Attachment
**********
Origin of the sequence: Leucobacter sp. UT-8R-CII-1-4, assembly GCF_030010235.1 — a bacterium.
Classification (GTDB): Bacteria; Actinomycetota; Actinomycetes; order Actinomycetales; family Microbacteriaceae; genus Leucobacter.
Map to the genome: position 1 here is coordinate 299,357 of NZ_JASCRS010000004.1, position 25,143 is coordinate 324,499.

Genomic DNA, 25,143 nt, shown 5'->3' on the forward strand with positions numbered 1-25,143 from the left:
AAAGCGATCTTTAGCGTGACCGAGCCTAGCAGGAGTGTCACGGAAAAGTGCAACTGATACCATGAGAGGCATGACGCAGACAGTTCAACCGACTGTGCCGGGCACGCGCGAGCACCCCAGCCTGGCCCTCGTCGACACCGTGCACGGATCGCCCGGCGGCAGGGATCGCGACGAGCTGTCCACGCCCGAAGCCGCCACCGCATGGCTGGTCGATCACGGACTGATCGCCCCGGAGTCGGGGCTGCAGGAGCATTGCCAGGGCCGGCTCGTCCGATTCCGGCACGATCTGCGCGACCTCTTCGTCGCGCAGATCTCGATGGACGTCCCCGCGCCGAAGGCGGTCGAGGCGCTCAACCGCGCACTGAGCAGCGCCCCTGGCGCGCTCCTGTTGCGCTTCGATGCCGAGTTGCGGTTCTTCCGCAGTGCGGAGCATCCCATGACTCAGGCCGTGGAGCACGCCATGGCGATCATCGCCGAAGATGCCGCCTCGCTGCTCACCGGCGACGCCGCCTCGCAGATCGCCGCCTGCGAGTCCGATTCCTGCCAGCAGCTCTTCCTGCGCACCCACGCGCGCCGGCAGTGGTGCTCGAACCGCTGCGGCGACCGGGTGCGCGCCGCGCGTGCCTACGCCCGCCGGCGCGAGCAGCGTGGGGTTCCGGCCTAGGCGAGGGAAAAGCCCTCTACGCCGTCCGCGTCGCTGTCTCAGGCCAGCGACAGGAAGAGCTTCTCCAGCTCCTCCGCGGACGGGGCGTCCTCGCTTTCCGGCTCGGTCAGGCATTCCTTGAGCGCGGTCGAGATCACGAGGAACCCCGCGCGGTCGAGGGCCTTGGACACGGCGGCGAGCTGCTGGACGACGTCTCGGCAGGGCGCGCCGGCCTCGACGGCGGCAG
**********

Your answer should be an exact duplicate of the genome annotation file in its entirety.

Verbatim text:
Origin of the sequence: Leucobacter sp. UT-8R-CII-1-4, assembly GCF_030010235.1 — a bacterium.
Classification (GTDB): Bacteria; Actinomycetota; Actinomycetes; order Actinomycetales; family Microbacteriaceae; genus Leucobacter.
Map to the genome: position 1 here is coordinate 299,357 of NZ_JASCRS010000004.1, position 25,143 is coordinate 324,499.

Genomic DNA, 25,143 nt, shown 5'->3' on the forward strand with positions numbered 1-25,143 from the left:
AAAGCGATCTTTAGCGTGACCGAGCCTAGCAGGAGTGTCACGGAAAAGTGCAACTGATACCATGAGAGGCATGACGCAGACAGTTCAACCGACTGTGCCGGGCACGCGCGAGCACCCCAGCCTGGCCCTCGTCGACACCGTGCACGGATCGCCCGGCGGCAGGGATCGCGACGAGCTGTCCACGCCCGAAGCCGCCACCGCATGGCTGGTCGATCACGGACTGATCGCCCCGGAGTCGGGGCTGCAGGAGCATTGCCAGGGCCGGCTCGTCCGATTCCGGCACGATCTGCGCGACCTCTTCGTCGCGCAGATCTCGATGGACGTCCCCGCGCCGAAGGCGGTCGAGGCGCTCAACCGCGCACTGAGCAGCGCCCCTGGCGCGCTCCTGTTGCGCTTCGATGCCGAGTTGCGGTTCTTCCGCAGTGCGGAGCATCCCATGACTCAGGCCGTGGAGCACGCCATGGCGATCATCGCCGAAGATGCCGCCTCGCTGCTCACCGGCGACGCCGCCTCGCAGATCGCCGCCTGCGAGTCCGATTCCTGCCAGCAGCTCTTCCTGCGCACCCACGCGCGCCGGCAGTGGTGCTCGAACCGCTGCGGCGACCGGGTGCGCGCCGCGCGTGCCTACGCCCGCCGGCGCGAGCAGCGTGGGGTTCCGGCCTAGGCGAGGGAAAAGCCCTCTACGCCGTCCGCGTCGCTGTCTCAGGCCAGCGACAGGAAGAGCTTCTCCAGCTCCTCCGCGGACGGGGCGTCCTCGCTTTCCGGCTCGGTCAGGCATTCCTTGAGCGCGGTCGAGATCACGAGGAACCCCGCGCGGTCGAGGGCCTTGGACACGGCGGCGAGCTGCTGGACGACGTCTCGGCAGGGCGCGCCGGCCTCGACGGCGGCAG